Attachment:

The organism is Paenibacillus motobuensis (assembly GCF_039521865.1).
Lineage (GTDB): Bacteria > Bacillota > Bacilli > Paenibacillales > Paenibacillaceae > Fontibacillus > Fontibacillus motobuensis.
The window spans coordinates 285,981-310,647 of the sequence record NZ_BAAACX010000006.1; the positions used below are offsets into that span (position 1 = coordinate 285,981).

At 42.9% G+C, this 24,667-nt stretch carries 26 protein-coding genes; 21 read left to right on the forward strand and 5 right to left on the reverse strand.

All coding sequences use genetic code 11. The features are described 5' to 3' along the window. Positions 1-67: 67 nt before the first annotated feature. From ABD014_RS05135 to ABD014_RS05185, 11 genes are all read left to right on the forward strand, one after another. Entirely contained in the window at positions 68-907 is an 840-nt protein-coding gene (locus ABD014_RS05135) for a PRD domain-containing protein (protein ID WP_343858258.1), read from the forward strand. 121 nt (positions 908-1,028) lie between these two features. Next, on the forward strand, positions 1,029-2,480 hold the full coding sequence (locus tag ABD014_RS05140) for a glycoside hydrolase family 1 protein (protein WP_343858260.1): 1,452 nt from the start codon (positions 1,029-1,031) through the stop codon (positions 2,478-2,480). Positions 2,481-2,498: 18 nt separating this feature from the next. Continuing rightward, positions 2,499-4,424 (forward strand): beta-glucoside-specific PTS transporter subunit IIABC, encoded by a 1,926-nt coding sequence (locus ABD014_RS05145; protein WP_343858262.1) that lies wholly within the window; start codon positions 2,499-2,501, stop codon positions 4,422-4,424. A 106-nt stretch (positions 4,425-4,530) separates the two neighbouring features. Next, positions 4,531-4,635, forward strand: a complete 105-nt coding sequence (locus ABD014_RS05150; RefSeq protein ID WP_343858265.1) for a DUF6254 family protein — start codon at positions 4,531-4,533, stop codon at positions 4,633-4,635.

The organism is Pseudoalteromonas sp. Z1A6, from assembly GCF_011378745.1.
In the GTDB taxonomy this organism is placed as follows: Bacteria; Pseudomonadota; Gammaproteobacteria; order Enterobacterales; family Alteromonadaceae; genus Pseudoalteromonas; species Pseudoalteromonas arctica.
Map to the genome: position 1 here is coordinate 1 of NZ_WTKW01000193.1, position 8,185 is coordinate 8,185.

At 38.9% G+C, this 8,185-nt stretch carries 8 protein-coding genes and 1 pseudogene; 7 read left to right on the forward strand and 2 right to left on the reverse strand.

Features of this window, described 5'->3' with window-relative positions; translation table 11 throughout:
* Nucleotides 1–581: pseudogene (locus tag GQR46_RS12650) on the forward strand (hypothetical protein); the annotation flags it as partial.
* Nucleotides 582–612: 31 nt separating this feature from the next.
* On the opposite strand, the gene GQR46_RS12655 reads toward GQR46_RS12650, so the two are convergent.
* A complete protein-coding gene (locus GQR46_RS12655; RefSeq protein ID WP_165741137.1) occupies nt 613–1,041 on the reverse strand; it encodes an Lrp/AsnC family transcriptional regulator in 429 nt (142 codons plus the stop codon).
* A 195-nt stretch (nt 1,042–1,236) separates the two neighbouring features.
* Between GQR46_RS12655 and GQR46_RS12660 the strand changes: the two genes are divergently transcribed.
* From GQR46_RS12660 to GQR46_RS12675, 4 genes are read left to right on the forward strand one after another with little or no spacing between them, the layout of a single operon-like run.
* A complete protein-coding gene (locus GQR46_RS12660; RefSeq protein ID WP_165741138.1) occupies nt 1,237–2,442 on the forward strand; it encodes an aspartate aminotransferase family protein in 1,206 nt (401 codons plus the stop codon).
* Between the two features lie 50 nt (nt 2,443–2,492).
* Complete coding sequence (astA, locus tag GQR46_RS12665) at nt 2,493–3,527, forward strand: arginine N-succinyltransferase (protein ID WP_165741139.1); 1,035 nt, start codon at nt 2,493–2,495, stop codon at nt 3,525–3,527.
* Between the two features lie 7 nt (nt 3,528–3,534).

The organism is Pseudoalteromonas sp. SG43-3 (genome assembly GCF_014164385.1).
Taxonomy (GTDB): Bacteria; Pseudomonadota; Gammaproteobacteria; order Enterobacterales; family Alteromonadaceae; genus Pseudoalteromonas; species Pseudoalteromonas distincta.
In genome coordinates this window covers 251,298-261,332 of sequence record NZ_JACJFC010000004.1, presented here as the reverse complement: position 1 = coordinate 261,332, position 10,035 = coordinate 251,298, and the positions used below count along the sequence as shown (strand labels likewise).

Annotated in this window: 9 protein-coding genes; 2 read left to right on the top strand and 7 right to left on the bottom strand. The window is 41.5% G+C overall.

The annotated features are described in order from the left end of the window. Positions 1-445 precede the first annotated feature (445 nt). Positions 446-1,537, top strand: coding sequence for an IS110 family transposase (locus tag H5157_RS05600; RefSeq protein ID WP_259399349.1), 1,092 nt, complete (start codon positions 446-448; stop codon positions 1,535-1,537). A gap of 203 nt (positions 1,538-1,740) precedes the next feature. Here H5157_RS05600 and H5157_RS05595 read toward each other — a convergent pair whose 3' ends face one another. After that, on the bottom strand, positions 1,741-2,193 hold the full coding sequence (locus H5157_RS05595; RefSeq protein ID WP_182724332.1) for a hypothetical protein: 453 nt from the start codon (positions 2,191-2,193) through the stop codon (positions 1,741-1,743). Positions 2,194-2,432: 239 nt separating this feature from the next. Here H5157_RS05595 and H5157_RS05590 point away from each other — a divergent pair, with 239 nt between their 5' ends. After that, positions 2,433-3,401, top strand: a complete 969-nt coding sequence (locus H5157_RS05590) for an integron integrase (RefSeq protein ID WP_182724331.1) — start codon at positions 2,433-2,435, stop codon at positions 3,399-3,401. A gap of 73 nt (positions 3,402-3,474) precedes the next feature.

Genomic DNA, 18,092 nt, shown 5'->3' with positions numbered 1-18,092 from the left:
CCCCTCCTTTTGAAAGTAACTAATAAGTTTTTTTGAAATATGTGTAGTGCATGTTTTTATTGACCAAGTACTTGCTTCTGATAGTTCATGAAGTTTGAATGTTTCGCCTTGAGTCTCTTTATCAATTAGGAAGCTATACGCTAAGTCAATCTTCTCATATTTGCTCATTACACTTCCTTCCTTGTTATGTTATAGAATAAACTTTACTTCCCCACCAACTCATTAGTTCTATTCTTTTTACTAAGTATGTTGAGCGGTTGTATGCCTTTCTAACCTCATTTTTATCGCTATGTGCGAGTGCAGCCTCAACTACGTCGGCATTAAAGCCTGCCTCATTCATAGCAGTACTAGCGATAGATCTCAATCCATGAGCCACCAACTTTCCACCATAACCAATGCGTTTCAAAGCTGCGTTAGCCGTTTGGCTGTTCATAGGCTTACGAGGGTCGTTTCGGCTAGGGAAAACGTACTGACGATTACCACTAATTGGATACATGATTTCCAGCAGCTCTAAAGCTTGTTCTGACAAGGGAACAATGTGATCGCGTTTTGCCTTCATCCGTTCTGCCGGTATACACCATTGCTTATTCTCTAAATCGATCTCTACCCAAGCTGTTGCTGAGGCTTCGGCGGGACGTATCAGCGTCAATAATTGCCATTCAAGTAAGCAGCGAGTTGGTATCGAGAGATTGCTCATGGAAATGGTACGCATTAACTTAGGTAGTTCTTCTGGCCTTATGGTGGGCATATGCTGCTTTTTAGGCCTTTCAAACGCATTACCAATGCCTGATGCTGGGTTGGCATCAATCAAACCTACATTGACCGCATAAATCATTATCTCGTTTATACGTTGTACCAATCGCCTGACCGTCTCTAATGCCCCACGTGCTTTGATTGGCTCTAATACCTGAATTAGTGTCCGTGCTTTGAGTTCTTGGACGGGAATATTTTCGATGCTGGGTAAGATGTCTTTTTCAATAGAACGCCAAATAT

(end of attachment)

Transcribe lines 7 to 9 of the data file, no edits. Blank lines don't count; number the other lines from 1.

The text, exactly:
In the GTDB taxonomy this organism is placed as follows: Bacteria; Pseudomonadota; Gammaproteobacteria; order Enterobacterales; family Alteromonadaceae; genus Pseudoalteromonas; species Pseudoalteromonas arctica.
Map to the genome: position 1 here is coordinate 1 of NZ_WTKW01000193.1, position 8,185 is coordinate 8,185.

At 38.9% G+C, this 8,185-nt stretch carries 8 protein-coding genes and 1 pseudogene; 7 read left to right on the forward strand and 2 right to left on the reverse strand.